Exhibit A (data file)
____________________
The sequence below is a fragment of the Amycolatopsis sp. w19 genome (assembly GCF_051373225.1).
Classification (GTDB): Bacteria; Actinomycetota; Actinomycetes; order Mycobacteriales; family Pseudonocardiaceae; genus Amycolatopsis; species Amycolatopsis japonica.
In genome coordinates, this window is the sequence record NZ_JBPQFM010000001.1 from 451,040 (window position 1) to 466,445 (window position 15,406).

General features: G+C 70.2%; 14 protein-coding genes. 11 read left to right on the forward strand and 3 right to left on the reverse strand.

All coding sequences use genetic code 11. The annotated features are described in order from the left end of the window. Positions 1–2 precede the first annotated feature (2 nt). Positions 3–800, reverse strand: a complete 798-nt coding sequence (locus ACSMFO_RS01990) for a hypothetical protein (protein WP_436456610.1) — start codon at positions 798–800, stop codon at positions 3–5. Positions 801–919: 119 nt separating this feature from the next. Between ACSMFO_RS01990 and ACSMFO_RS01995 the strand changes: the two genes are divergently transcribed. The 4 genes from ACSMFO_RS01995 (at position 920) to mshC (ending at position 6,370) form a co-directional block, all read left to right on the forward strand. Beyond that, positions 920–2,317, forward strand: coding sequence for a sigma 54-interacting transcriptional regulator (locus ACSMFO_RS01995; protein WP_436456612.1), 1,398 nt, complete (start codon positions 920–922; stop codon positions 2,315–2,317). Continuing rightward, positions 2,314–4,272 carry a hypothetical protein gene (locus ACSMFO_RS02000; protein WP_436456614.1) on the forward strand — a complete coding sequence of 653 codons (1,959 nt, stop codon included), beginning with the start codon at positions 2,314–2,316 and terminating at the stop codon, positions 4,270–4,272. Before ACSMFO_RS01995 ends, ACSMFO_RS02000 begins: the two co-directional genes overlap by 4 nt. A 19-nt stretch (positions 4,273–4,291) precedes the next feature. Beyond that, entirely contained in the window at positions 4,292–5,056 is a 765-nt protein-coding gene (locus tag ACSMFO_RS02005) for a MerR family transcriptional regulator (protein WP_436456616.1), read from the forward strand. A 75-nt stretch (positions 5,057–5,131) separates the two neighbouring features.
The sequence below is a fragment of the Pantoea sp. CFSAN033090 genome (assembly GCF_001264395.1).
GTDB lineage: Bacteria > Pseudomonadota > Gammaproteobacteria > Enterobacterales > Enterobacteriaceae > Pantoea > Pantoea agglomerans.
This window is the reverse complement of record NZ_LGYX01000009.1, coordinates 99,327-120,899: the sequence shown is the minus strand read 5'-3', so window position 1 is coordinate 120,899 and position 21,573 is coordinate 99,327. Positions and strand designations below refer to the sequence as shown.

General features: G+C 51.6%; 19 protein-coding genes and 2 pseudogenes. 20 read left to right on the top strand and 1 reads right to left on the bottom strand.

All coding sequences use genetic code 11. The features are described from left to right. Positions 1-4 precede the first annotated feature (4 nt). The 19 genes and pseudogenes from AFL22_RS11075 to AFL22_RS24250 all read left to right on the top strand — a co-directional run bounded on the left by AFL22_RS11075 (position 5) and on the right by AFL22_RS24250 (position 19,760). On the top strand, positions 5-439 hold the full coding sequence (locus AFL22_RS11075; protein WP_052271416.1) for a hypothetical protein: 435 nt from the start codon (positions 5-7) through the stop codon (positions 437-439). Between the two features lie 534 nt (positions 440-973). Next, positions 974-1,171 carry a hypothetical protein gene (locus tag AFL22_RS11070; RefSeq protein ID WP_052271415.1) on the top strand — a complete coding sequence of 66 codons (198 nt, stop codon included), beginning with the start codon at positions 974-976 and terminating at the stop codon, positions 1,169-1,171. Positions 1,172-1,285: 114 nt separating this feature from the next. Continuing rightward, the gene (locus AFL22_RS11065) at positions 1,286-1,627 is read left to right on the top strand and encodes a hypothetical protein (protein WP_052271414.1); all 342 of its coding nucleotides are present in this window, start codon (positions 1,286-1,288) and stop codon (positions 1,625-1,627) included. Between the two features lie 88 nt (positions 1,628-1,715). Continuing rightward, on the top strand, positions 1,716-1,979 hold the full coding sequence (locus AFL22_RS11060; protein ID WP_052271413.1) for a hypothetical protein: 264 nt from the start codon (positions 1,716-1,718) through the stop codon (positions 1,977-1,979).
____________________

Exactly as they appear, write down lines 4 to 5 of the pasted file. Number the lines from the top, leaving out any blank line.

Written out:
General features: G+C 70.2%; 14 protein-coding genes. 11 read left to right on the forward strand and 3 right to left on the reverse strand.

All coding sequences use genetic code 11. The annotated features are described in order from the left end of the window. Positions 1–2 precede the first annotated feature (2 nt). Positions 3–800, reverse strand: a complete 798-nt coding sequence (locus ACSMFO_RS01990) for a hypothetical protein (protein WP_436456610.1) — start codon at positions 798–800, stop codon at positions 3–5. Positions 801–919: 119 nt separating this feature from the next. Between ACSMFO_RS01990 and ACSMFO_RS01995 the strand changes: the two genes are divergently transcribed. The 4 genes from ACSMFO_RS01995 (at position 920) to mshC (ending at position 6,370) form a co-directional block, all read left to right on the forward strand. Beyond that, positions 920–2,317, forward strand: coding sequence for a sigma 54-interacting transcriptional regulator (locus ACSMFO_RS01995; protein WP_436456612.1), 1,398 nt, complete (start codon positions 920–922; stop codon positions 2,315–2,317). Continuing rightward, positions 2,314–4,272 carry a hypothetical protein gene (locus ACSMFO_RS02000; protein WP_436456614.1) on the forward strand — a complete coding sequence of 653 codons (1,959 nt, stop codon included), beginning with the start codon at positions 2,314–2,316 and terminating at the stop codon, positions 4,270–4,272. Before ACSMFO_RS01995 ends, ACSMFO_RS02000 begins: the two co-directional genes overlap by 4 nt. A 19-nt stretch (positions 4,273–4,291) precedes the next feature. Beyond that, entirely contained in the window at positions 4,292–5,056 is a 765-nt protein-coding gene (locus tag ACSMFO_RS02005) for a MerR family transcriptional regulator (protein WP_436456616.1), read from the forward strand. A 75-nt stretch (positions 5,057–5,131) separates the two neighbouring features.